3.2.1 Words and images
Words like ‘mental defective’ are also linked with images. Together, the words and the images make a powerful impact.
Activity 9 Words and images
Look at the photographs of ‘mental defectives’ below. These images and captions are taken from a standard textbook entitled Mental Deficiency published in 1947 (Tredgold, 1947).
What sort of ‘care’ do you think these people require?
Answer A, B, or C to match each photograph to one of the care needs listed below.
Loving care of a family or family type environment.
A form of care preventing contact with the public.
Medical care and a good deal of looking after.
I found these images conjured up several types of care needs for me.
Photograph A is apparently taken in a hospital. The subject is naked, contorted and helpless. The photo suggests that he needs medical care to remedy the effects of the quadriplegia, and probably a good deal of looking after as he is apparently helpless.
The children in photograph C are also in some kind of institution. They are wearing uniforms. At first sight I thought they were probably orphans, and would benefit from loving care in a family or family type environment, but the caption labels them as ‘Mongols’, not ordinary children.
The man in photograph B is labelled as an ‘epileptic ament’. He may be a nice chap, but he looks decidedly alarming, and the label is, to a contemporary reader, both mystifying and alienating. Maybe he needs a form of care which would stop him coming into contact with the public?
Together, the term ‘mental defective’ and the images appear to stress difference. The message is that these people are abnormal, not like us.
Of course, you would want to know more about all these individuals before making any pronouncements. But the point of the activity is to show that knowledge that they are mental defectives, combined with the images, tends to lead to a particular set of assumptions about who they are and what sort of care they might need.
Nowadays, as explained earlier, the term ‘person with learning disabilities’ has largely superseded the earlier labels – mental defectives, mentally handicapped, sub-normal. Along with the changing names come changing ideas about the care needs of people so labelled.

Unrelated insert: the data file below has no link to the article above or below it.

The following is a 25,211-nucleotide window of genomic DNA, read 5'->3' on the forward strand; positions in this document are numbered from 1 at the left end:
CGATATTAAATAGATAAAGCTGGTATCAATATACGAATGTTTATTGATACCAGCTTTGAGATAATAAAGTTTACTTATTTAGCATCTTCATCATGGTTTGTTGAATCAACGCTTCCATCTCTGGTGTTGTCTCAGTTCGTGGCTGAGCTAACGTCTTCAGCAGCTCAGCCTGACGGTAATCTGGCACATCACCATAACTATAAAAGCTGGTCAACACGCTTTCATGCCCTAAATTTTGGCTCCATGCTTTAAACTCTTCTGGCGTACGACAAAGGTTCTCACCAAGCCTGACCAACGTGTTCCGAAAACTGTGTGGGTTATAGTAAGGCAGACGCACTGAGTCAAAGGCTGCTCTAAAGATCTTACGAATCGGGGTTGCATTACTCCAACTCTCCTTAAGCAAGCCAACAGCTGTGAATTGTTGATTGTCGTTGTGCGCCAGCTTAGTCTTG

The photographs below conjure up very different images.
Sara is a woman with learning disabilities but, unlike the people in the previous set of photographs, she is portrayed as active and competent, doing the ironing.
Although she is obviously disabled, Shirley is in her own home, an ordinary house, not an institution. She has aids to help her with daily living – a wheelchair and a communication device on the arm of the wheelchair. Probably she will need some special support, especially if the built environment is not wheelchair-accessible. But she looks far from being someone who needs either medical care or looking after.
The message from these words and images taken together emphasises what these people have in common with other people, what is shared, not what is different.
The photographs show contrasting images of people who are categorised as being in need of care.
The mental defective label is linked to a highly medicalised form of care. These people, the photographs tell us, are very different from normal human beings. They need specialised medical treatment.
The learning disability label linked with the more positive images presented here is associated with a rather different type of care – care as a helping hand with life, for people who are not so very different from the rest of humanity.
The changing images of people with learning disabilities shown in the photographs are not conclusive proof that changing labels brings changed realities for people like Lynne. But they do suggest that language both shapes attitudes and reflects changes in attitude.
Activity 10 Changing labels
Another group of people whose labels have changed over the past century is people who experience mental illness. Make a list of labels for them that you can remember and then consider what the name changes say about them.
The broad range of terms has changed from ‘lunatic’ in nineteenth-century legislation through ‘insane’ or ‘mad’ to ‘mentally ill’ to ‘people with mental illness’ or ‘people with mental health problems’. Particular medical conditions also give rise to labels – a ‘schizophrenic’, a ‘manic depressive’, a ‘psychopath’. What is noticeable is that the range of terms moves from ‘lunatic’ which completely defines a person according to their mental state, rather like ‘mental defective’, to labels which put ‘people’ first and the condition second – like ‘people with learning disabilities’ or ‘people with mental health problems’. The message is that they are not only ‘a problem’, they are also people. It is considered more humane to make the label secondary to what the person has in common with the rest of humanity.
Some people who have experienced care in mental health services go further than this. Founded in 1986, Survivors Speak Out is an organisation composed of ‘users’ of mental health services. They argue for the term ‘survivor’ because it switches the location of the problem from the person to the operation of the health and social care system itself.
Words can carry very different messages, and that is why the question of what people are called is often the subject of heated debate.